In Memoriam

Engineering at Alberta. We are a community. We are a family. We remember.

‘We are pieces of a puzzle that comes together’

We make our own families here, and trust in one another in times of need


Engineering at Alberta often refers to itself as a “family” and when beloved members of this family died last week, our close-knit community instinctively pulled together to support those suffering most deeply, and to collectively mourn our loss.

The faculty comprises individuals of incredibly diverse interests and specialties. Our nationalities, ethnicities, and beliefs are just as broad.

“We’re all from somewhere else,” says Dean of Engineering Fraser Forbes. Not only are we guests of the Indigenous Peoples whose land our city and university are built upon, we are also strangers drawn together. We came here to study and explore, yes, but also to build a community—to build our family.

“Community is a concept ingrained in our DNA here,” Forbes adds. “The climate is harsh. Our predecessors only survived by binding together. That is the culture that has lived on in Alberta.”

Electrical engineering professor Mahdi Tavakoli and his wife arrived in Canada 19 years ago and, not long after, they moved to Edmonton and Mahdi joined Engineering at Alberta. It was here the couple felt most welcome. It was here, at the university, that they found their new “family.”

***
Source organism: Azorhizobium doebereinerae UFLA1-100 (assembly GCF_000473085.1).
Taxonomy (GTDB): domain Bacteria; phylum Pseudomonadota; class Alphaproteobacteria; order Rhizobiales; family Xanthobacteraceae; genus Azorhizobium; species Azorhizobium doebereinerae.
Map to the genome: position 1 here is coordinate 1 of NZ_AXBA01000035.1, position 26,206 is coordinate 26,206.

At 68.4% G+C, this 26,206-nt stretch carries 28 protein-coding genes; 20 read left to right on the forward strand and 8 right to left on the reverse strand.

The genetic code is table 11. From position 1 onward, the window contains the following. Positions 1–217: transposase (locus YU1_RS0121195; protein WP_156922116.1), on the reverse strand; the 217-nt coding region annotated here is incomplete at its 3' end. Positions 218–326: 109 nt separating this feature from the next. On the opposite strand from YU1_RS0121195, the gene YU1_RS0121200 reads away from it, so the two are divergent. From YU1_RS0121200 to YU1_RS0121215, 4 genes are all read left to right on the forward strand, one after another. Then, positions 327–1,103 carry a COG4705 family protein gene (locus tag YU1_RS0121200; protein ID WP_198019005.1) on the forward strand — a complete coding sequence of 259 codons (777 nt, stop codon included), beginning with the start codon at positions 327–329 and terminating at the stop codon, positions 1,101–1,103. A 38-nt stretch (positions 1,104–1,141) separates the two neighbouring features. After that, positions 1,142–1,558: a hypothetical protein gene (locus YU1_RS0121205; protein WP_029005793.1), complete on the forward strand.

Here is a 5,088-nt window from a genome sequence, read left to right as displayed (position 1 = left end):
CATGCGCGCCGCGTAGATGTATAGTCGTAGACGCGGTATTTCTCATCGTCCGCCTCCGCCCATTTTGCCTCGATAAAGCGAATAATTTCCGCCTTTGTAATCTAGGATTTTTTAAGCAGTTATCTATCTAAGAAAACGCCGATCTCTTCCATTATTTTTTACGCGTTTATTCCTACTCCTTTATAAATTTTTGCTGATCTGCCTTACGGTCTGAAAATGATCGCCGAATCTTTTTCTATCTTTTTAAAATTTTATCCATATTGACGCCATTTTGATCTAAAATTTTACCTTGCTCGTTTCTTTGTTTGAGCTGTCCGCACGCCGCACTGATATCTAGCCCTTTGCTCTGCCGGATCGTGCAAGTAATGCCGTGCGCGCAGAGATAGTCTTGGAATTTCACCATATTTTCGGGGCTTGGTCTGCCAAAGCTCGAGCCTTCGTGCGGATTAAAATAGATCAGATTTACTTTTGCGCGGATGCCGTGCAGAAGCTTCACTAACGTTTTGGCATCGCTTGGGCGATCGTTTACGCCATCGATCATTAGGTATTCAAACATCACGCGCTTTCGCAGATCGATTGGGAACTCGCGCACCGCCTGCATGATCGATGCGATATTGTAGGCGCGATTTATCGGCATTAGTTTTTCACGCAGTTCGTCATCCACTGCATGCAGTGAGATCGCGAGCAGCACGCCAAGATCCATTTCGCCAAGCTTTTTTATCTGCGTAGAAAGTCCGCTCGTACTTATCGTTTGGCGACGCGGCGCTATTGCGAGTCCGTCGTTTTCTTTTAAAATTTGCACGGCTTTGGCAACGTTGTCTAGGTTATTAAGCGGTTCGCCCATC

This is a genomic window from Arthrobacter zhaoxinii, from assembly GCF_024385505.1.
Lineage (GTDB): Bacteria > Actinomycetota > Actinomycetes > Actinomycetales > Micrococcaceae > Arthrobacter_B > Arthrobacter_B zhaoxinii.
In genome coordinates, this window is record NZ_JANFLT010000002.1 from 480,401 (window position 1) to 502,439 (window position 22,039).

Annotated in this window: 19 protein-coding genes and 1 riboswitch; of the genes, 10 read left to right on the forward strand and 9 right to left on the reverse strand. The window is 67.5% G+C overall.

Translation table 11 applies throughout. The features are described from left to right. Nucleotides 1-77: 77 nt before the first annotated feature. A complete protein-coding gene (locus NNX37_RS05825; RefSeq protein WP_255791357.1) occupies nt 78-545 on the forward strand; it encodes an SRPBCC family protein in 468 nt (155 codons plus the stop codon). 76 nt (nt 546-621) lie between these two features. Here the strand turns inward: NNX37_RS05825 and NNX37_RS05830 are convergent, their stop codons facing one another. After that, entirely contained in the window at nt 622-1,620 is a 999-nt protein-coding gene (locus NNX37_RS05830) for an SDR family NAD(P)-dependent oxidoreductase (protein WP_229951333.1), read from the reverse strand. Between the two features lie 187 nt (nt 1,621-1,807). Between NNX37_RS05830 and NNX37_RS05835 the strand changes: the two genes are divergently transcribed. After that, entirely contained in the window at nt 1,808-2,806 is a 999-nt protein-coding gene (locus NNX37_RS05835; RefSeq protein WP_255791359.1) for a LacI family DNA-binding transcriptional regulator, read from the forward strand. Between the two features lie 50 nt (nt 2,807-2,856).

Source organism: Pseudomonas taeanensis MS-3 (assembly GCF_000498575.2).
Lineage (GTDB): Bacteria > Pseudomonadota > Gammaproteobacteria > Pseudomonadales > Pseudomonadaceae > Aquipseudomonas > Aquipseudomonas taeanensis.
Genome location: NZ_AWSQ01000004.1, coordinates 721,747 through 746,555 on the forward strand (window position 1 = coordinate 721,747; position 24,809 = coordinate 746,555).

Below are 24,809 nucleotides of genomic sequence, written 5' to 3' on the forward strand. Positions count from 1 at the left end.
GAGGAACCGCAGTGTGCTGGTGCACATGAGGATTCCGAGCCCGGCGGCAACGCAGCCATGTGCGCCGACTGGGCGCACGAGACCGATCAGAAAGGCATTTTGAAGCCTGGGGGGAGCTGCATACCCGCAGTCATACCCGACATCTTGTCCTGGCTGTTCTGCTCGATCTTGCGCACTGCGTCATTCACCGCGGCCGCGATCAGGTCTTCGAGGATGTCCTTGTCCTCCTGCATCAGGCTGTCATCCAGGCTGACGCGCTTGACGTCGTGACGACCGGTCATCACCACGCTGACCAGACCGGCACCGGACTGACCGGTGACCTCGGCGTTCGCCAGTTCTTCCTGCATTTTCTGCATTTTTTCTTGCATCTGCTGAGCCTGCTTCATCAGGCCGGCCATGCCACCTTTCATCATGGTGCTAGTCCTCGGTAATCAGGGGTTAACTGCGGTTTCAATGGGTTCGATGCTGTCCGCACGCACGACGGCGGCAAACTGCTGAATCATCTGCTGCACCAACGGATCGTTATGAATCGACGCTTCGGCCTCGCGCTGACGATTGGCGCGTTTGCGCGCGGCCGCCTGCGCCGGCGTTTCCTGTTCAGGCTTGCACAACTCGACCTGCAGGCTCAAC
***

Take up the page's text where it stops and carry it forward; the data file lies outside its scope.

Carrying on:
“It happens pretty naturally,” Mahdi says. “Pretty much everyone I know and everyone I associate with on a family basis is from the university.”

It is the strong bonds we form that keep people here, he adds.

“There is something Alberta offers, and that is the people. This cannot be understated. The beauty of this place, the strength of this place, comes from the mosaic that we all are.

“We are pieces of a puzzle that comes together.”

Like Mahdi, Fraser was struck by the friendliness of people in Edmonton. Walking to campus on his first day of work here in 1996, strangers greeted him with a smile and a “good morning.”

“It took a while for me to figure out that’s what people here do,” he says. The friendliness and support of others didn’t stop.

“When our kids came along, all of our older neighbours became de facto grandparents to them,” he says.

“People come here and find out that even if we look different and speak differently we have the same sense of community—and then they begin to feel at home, very easily.”

This week, members of the engineering family moved swiftly and selflessly to support one another, drawing us closer together in the aftermath of the downing of Ukraine International Airlines Flight 752 in Iran.

This indescribable tragedy has brought out our family’s best instincts.

“The leadership and breadth of support from our departments and the faculty that we’ve seen through this tragic time has made me particularly proud of our faculty,” Fraser says.

“Hardship breeds strong communities, and the hardship our community is going through now will make us stronger.”